MARINE CORPS BASE HAWAII --
As the sun set behind the western horizon, a blanket of pitch darkness covered the sky above the outside training area. Far from the sight of spectators, Aircraft Rescue and Firefighting Marines suited up in their firefighting gear to cordon and control a fire consuming a helicopter.
The team of three Marines approached the burning aircraft with a high-pressure fire hose, swaying it side to side to douse the helicopter in a downpour of cold water. The fire slowly receded as the flames suffocated without any dry material to burn. At the same time, a Marine went inside the aircraft and grabbed a trapped victim inside and rushed him away to receive medical attention.
Marine firefighters from ARFF, MCAS Kaneohe Bay, conducted a night firefighting training exercise using a helicopter simulator across the flightline, Saturday.
During the night simulation, they responded to an emergency call in which a helicopter crashed on the flightline and caught fire with a dummy victim inside. After responding with two fire trucks, the Marines divided into several three-man teams, taking turns extinguishing the fire and rescuing the victim.
“The exercise is meant to teach our Marines the fire’s behavior, the affects of putting water on fire, and employing techniques and procedures when responding to an incident,” said Sgt. Mitchell Koval, an ARFF section leader. “This live fire training helps them know what to do when an actual accident happens on Marine Corps Base Hawaii.”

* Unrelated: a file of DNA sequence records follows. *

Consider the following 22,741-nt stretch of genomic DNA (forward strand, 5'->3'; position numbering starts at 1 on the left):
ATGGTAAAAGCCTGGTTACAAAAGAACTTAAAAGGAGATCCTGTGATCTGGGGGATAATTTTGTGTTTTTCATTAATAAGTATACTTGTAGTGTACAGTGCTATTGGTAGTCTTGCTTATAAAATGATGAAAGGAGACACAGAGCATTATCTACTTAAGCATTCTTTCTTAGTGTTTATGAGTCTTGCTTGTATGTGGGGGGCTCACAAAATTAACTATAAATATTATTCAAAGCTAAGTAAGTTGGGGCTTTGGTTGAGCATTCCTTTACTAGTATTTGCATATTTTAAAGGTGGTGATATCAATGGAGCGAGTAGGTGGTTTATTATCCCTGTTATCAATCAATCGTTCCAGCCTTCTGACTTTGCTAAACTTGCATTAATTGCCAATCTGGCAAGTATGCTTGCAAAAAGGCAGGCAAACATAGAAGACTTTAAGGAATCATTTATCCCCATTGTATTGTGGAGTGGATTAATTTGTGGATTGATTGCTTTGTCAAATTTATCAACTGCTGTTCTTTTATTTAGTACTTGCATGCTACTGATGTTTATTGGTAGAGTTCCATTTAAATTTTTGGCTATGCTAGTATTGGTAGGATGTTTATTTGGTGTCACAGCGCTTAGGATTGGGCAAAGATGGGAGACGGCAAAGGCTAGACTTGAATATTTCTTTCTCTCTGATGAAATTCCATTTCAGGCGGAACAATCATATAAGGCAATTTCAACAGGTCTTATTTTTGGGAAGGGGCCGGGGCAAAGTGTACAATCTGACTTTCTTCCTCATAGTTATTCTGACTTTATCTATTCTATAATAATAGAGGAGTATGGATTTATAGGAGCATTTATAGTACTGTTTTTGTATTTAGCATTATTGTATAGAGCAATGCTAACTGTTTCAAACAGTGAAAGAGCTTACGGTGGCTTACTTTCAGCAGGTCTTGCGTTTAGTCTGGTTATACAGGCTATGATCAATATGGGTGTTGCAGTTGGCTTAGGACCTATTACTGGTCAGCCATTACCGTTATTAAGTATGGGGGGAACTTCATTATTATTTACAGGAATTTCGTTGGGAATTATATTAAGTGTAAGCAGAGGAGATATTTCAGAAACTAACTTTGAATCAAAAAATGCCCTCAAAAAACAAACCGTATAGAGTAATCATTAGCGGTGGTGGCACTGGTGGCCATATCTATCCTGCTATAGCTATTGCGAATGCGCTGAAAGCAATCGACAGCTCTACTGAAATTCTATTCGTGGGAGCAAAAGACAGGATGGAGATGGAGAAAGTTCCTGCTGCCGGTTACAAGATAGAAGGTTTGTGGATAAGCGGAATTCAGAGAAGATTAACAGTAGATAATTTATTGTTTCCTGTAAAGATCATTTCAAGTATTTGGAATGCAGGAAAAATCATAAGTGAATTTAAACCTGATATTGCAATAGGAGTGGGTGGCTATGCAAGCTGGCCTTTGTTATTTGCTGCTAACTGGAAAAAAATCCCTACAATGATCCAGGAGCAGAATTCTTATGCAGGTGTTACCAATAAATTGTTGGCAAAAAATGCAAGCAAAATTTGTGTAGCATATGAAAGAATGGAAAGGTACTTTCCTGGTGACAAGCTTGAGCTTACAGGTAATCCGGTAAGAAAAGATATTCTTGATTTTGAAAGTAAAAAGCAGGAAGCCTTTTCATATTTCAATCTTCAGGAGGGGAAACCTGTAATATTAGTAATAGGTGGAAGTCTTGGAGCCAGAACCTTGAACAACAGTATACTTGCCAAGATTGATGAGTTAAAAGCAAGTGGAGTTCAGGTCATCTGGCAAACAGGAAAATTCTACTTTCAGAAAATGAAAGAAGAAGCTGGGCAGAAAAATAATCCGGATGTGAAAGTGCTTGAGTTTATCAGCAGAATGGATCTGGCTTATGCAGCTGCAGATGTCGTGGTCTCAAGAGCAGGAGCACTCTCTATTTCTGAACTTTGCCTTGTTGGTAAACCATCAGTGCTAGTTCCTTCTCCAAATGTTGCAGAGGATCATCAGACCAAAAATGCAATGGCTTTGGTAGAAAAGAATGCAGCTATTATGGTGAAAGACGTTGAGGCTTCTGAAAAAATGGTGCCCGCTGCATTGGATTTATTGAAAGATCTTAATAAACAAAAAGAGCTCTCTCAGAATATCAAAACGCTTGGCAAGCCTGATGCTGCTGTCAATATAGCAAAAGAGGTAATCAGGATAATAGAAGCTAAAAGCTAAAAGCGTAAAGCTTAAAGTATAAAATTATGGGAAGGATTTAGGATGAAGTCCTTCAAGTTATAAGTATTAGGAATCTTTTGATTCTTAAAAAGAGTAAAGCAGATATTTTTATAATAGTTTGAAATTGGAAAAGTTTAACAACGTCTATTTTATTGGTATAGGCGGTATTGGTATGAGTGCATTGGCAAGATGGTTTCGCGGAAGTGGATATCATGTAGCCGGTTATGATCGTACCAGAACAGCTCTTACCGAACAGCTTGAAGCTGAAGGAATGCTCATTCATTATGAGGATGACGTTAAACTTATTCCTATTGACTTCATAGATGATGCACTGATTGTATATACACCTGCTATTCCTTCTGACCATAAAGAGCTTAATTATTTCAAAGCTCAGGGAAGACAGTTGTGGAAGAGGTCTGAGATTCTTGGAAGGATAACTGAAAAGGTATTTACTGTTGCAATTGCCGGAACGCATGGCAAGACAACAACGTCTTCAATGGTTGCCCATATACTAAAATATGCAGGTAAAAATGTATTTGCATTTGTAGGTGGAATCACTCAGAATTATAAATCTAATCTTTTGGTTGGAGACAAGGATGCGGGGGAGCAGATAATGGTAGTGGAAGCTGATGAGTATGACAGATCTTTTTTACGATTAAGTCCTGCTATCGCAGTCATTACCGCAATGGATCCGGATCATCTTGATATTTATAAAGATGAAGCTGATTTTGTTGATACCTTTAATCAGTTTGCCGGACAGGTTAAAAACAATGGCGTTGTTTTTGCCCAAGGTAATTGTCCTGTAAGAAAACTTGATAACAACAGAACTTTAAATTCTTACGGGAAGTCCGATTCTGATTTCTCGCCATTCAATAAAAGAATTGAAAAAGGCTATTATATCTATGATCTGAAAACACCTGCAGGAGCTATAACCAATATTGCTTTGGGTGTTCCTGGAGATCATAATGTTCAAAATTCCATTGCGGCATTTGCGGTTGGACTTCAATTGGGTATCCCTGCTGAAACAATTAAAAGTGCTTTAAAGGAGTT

The simulator used a fixed amount of propane to ignite the training helicopter. Even though a section leader controlled the intensity and size of the fire using a remote, the firefighters still needed to exercise extreme caution. They stayed close to one another and communicated by tapping each other on the shoulder. Lance Cpl. Kevin Rosenkranz, an ARFF handline operator, said getting close to the danger makes the job of being a firefighter worthwhile.
“I like the training because everyone gets a chance to get experience the fire up close,” Rosenkranz said. “I really like the experience and the adrenaline rush of being so close. I remember the first time I did this simulation and it was something I instantly liked and something I want to continue doing in my life.”
Beside emergency responses, ARFF is trained to deal with extraordinary hazards when dealing with crashed aircraft. Koval explained that all ARFF Marines are trained to know the details and components of a wide variety of aircraft. When responding to an emergency, the firefighters bear in mind details such as the type of aircraft involved, fuel used and whether there is any sensitive material or explosive ordnance on board.
“This live-fire training simulation is in a controlled environment without all the dangerous hazards of an actual emergency,” Koval said. “The training is as close to the real thing these firefighters will get without causing more destruction and chaos.”